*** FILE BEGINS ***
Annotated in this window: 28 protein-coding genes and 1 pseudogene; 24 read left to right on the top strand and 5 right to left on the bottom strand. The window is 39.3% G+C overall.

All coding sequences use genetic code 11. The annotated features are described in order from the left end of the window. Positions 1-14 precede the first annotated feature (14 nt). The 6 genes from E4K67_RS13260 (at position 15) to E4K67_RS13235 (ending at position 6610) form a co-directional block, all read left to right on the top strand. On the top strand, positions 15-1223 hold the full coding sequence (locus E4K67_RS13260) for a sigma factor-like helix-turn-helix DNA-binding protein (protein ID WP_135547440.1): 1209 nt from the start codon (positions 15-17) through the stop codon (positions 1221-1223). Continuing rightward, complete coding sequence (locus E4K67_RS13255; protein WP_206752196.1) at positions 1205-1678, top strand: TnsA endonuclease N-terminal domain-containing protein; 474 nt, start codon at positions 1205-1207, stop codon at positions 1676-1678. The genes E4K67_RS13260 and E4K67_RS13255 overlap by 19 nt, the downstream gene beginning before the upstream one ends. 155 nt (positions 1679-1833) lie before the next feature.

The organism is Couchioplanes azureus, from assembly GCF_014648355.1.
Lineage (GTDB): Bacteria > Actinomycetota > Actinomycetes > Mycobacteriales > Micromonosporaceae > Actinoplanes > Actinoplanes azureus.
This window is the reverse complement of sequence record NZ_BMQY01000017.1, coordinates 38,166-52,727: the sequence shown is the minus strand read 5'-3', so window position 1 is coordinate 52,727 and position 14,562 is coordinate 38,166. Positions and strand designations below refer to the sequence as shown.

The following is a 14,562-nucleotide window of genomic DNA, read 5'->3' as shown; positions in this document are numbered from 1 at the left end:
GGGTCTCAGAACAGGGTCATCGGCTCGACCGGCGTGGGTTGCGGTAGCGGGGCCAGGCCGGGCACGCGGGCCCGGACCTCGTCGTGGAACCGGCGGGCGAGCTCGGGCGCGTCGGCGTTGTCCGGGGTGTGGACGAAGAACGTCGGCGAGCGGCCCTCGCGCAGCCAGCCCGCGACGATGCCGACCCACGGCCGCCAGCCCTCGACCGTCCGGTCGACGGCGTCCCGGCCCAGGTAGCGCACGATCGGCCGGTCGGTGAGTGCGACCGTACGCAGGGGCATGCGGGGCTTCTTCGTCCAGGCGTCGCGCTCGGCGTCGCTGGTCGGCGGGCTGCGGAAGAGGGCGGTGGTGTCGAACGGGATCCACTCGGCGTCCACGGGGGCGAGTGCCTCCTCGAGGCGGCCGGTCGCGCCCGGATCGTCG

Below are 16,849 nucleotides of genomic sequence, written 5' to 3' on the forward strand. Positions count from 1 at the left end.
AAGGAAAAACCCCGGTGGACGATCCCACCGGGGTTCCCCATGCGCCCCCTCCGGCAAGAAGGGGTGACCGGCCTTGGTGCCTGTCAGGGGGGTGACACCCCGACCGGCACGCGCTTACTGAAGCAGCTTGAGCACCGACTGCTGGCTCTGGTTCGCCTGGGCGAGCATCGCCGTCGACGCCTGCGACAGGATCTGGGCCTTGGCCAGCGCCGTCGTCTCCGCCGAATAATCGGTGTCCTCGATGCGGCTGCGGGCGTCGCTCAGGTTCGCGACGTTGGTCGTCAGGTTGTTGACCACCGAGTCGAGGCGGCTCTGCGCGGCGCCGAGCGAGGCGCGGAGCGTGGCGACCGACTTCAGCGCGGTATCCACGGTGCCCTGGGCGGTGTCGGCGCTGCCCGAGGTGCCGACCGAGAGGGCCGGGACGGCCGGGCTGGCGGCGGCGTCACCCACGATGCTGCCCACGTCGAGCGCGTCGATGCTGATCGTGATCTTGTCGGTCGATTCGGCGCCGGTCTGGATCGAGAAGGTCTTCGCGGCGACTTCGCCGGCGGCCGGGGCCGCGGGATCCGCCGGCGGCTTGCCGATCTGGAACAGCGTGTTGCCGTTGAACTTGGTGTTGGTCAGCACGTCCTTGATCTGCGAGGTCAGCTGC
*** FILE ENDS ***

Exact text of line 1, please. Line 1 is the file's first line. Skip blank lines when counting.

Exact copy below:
Annotated in this window: 28 protein-coding genes and 1 pseudogene; 24 read left to right on the top strand and 5 right to left on the bottom strand. The window is 39.3% G+C overall.